Shenhua had completely dominated a very poor looking Shenxin so far, who had barely threatened their opponent’s goal. But right before half time, Brazilian forward Kieza got on the end of a tasty ball into the box to head the ball into the net for Shenxin. However, his effort was correctly ruled offside. Half-time, 0-1 Shenhua.

The second half started slowly as Shenhua played with none of the drive or attacking flair of the first 45. The opening 15 minutes or so were largely dull, and in the Shenhua stands, fans held up banners such as “There is only one blue team in Shanghai” and sang a rather rude and dirty song to the tune of Old MacDonald had a farm, which featured lyrics about “three yellow chickens”. Many fans had brought rubber chickens to the match – chickens which emitted a squeaking sound when squeezed. During the lull in the game, certain individuals joined in the fun by making rooster noises, at one point such imitations could be heard left, right and centre.

Galliformic humour aside, the second half did have some incident worthy of record. Each side had a couple of half-chances, as Al-Khatib created all the danger for Shenhua, and Shenxin grabbed most of the possession. But in the 76th minute, things turned a little nasty. Rolando Schiavi, again a rock in the Shenhua defence, made an inch perfect slide tackle to dispossess Kieza on the edge of the Shenhua box. The ball broke free, and Schiavi again won the ball with a slide tackle from Shenxin’s Xu Wen, who flew into Schiavi in a shocking studs-up, two footed late tackle. Schiavi rolled over in a heap whilst incensed Shenhua players surrounded the referee, including keeper Wang Dawei who charged from his line. The referee had no option but to show a Xu a straight red. Shenhua fans vented their anger at the display of fowl play  by hurling the hundreds of rubber chickens they had earlier used to abuse their opponents, onto the pitch side.

The red card changed nothing, and the final moments were tense. Yan Song, who earlier replaced Zhan Yilin had a good shot from distance saved by Liu, with the follow-up from the edge of the box screwed wide by Xu Liang, who put in another disappointing performance. The referee added 5 minutes of stoppage time, but Shenxin couldn’t do anything with their possession and Shenhua held on to a massive cheer from the crowd, at least 2/3 of whom were backing Shenhua.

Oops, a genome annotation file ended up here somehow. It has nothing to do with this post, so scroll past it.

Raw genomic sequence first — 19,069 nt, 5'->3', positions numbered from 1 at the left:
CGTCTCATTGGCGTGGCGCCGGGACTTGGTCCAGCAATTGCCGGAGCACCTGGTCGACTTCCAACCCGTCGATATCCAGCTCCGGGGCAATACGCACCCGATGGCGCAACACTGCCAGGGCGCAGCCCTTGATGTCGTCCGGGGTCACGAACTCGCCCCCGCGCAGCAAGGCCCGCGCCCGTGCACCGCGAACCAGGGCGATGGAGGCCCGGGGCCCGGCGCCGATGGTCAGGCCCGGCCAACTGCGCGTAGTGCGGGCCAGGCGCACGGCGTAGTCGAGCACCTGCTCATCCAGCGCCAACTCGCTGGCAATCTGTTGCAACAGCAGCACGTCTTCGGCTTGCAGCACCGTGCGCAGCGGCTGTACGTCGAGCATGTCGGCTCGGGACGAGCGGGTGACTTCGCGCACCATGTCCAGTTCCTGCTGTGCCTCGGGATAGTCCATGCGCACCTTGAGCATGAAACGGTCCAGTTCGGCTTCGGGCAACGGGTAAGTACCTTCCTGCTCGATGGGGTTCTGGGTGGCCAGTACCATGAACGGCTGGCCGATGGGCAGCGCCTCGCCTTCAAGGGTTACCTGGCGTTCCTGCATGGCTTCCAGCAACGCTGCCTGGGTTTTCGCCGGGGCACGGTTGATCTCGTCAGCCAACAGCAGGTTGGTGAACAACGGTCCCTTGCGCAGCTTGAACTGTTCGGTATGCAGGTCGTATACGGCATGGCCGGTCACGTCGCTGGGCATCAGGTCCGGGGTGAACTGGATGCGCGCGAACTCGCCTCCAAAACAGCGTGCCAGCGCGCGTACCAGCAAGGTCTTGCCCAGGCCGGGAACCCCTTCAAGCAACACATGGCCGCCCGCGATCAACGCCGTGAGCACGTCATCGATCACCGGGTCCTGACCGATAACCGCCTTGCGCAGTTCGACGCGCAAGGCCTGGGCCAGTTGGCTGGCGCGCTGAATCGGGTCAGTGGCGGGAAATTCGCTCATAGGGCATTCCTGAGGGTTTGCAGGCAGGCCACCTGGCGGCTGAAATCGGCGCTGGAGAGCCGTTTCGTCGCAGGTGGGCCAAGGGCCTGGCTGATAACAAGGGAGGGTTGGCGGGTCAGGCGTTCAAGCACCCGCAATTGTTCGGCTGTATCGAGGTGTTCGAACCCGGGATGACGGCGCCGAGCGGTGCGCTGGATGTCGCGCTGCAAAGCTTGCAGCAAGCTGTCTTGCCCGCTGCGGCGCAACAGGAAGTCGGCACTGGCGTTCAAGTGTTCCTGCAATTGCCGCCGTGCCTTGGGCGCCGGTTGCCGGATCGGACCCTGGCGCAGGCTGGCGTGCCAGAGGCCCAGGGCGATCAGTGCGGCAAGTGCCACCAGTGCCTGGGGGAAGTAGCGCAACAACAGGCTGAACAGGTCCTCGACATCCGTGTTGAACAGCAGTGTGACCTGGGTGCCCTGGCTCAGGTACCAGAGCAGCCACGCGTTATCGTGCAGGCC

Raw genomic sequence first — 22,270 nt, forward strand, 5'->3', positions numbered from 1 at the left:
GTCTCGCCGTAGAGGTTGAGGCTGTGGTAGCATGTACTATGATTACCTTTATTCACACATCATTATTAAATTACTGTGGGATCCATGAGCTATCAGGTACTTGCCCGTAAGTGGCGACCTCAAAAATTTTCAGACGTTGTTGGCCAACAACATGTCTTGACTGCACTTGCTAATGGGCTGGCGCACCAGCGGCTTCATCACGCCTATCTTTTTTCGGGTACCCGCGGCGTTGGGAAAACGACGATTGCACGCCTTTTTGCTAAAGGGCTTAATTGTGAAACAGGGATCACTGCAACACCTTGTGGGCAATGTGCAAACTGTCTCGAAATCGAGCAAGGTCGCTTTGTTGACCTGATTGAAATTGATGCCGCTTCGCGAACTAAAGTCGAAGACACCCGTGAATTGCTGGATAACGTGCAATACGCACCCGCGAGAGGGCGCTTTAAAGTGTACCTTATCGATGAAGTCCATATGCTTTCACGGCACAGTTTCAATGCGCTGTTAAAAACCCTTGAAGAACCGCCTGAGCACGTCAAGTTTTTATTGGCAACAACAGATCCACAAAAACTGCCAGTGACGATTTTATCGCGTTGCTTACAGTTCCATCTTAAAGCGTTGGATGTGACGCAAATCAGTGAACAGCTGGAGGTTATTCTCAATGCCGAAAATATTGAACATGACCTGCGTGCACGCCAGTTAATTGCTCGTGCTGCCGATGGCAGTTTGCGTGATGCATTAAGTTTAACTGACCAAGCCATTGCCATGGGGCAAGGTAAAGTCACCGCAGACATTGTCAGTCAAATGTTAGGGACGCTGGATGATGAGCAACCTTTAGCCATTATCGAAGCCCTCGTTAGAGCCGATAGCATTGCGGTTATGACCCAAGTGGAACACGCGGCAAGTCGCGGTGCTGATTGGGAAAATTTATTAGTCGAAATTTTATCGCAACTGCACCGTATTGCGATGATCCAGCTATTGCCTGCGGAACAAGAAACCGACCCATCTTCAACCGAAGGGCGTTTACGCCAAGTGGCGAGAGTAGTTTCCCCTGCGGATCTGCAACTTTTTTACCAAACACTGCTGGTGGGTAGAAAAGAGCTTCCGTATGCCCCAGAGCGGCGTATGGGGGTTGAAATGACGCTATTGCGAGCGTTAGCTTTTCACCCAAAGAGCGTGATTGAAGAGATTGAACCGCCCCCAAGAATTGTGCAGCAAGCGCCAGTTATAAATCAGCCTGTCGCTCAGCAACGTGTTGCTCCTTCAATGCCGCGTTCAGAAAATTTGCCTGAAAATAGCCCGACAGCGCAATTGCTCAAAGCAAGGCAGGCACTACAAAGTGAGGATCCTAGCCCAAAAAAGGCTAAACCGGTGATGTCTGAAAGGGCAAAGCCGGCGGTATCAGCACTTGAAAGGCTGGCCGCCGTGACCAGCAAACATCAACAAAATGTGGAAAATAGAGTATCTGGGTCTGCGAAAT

The final whistle saw Yu Tao, who predictably had been subject of considerable verbal abuse and uncomplimentary chants during the game, approach the Shenhua fans to offer his applause at the end of the match. The fans reaction was mixed, but there was more hissing than clapping. The rest of the team looked elated to have won the game which puts them on -2 points and in a considerably better position than many thought they would be in after two games.

Shenhua’s performance overall was impressive. The defence was rock-solid and the attacks free-flowing through man-of-the-match Al-Khatib. The Syrian looks like he just might be the answer to Shenhua’s prayers and did just about more running and intelligent passing on his debut than Anelka did all last season. The midfield looked more active and coherent this time, quite possibly due to ball-hogging Moreno’s absence. Cao Yunding fitted in well and yet again demonstrated why he’s wasted on the bench, but Xu Liang had another poor game.

Shenxin were frankly a mess at the back. New Aussie signing Michael Marrone was caught in possession for the counter-attack which led to Shenhua’s goal and he struggled to make an impact. In midfield, Yu Tao had a quiet game, and after today’s game it could well be asked if Shenhua will really miss him in midfield or not. Upfront, Brazilian Kieza looked dangerous however and was unlucky with his goal being ruled offside by a small, if clear margin.

The CSL takes its first break of the season as China’s national team plays an Asian Cup qualifier against Iraq next Friday.

A leading international commentator on Chinese football frequently quoted by the world's top media. Offers piercing and resolutely honest insights into the bustling crossroads where football, society, economics and politics meet in contemporary China. Based in Shanghai since 2005, observer of the Chinese game since 2000.